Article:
New Castle News
NEW CASTLE —
They seemed to be having a good time.
No doubt, though, most of them hoped they’d never be back.
After all, impressive as it may be, Jameson Hospital’s new $22 million, 55,000-square-foot emergency/surgical wing is not something most folks would look forward to having to use. Still, should that occasion arise, Saturday’s visitors surely will know they’re in good hands.
Jameson employees were to spend the rest of the weekend moving the final necessary equipment from the old emergency and operating rooms into the new wing, which then was scheduled to see its first patients this morning.
Saturday’s open house, though, wasn’t just to introduce the public to the facility. It was also to thank them for their support of the project and to create tangible reminders of that fact. Shirts and plastic construction helmets available to visitors both bore the slogan “My New JHS” as a reminder of the community’s connection to the project.
The work of local artists already is a permanent fixture in upper level of the The Hoyt Foundation Atrium, a two-story glass walkway connecting the new wing to the older part of the hospital.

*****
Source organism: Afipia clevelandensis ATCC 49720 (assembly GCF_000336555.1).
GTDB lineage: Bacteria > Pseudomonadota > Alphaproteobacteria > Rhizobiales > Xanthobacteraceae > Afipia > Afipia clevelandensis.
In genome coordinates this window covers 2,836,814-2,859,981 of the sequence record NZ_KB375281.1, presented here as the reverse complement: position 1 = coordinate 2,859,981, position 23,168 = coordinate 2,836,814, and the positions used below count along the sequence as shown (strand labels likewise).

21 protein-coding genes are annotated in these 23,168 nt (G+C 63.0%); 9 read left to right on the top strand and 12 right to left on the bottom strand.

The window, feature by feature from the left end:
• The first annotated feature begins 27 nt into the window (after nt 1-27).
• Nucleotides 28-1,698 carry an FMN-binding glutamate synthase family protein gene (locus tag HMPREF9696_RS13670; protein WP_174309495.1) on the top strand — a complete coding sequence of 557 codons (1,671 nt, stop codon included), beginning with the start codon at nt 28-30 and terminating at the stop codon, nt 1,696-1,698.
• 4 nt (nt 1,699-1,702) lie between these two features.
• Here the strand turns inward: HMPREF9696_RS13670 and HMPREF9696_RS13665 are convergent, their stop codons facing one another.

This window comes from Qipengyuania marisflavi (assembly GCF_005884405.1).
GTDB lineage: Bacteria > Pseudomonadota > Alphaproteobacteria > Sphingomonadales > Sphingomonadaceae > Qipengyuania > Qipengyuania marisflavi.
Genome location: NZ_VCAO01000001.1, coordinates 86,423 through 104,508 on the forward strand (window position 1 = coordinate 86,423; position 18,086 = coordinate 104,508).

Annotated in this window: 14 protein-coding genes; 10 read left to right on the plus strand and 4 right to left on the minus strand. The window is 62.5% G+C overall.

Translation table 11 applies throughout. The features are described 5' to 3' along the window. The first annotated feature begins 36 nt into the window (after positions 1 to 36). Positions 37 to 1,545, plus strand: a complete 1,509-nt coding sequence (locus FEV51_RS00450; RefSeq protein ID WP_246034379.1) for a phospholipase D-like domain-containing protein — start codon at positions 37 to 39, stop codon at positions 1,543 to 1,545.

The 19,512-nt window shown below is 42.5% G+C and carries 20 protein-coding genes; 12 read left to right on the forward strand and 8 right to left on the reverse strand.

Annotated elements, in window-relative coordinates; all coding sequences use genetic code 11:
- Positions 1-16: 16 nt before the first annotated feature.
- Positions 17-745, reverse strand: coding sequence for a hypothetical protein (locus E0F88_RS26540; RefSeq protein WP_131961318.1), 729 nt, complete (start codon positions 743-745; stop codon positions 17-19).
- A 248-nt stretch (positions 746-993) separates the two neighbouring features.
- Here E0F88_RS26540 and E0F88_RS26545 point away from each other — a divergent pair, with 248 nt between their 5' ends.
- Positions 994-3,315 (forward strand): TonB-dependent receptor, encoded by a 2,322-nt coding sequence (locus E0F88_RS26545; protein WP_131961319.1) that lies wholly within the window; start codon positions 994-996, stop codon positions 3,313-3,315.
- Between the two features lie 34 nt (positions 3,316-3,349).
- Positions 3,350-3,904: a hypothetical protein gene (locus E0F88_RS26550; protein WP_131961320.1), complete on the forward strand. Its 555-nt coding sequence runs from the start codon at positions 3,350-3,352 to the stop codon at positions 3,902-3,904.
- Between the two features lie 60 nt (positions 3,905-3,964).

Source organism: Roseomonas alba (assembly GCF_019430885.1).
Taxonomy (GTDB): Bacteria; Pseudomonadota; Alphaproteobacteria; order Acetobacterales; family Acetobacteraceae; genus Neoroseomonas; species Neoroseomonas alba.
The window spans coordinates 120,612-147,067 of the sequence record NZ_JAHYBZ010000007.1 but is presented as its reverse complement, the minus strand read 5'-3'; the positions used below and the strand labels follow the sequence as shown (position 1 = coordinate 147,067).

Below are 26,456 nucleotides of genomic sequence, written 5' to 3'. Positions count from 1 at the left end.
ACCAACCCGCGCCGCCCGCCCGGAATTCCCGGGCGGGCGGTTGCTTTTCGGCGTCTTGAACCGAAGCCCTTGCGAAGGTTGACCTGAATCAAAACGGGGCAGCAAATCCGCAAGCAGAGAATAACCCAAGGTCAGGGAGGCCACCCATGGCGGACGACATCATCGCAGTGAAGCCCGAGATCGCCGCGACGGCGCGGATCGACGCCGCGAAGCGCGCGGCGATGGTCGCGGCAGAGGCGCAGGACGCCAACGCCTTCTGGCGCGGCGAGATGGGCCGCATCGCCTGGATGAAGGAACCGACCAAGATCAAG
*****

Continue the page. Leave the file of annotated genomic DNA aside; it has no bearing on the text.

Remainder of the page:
One of the first stops on behind-the-scenes tours offered throughout the morning and early afternoon was the Healing Hands impression studio. Visitors could press a hand into a square of clay, which will be hardened into a tile and used as part of a mosaic on the lower level of the atrium.
The activity was such a hit that the initial 90 squares sold out quickly, and the hospital created a sign-up list for those willing to return.
“The theme is ‘We had a hand in it,’ explained Cyndee Adamo, Jameson volunteer coordinator. “This is a way to show that the community literally had a hand in all this.”
Visitors could also assemble a community mosaic, and youngsters could cut out a tracing of their hands, decorate it and have it put on a Hand Tree.
Jack Mays, 6, sporting a chic fedora and tie, even got to try out the ER’s new Toshiba Aquilion CT scanner, a piece of equipment that nursing student Cassie Dettore explained was the first of its kind in western Pennsylvania and one of the first in the nation.
“I like it,” Jack grinned after getting of the table that slid him into the hole of what looks like a giant doughnut.
Perhaps the day was best summed up by Jameson’s Kimberly Nocera, who gave visitors a glimpse and explanation of the post-anesthesia care unit.
“Thank you for touring your department,” she said, “because it belongs to all of you.”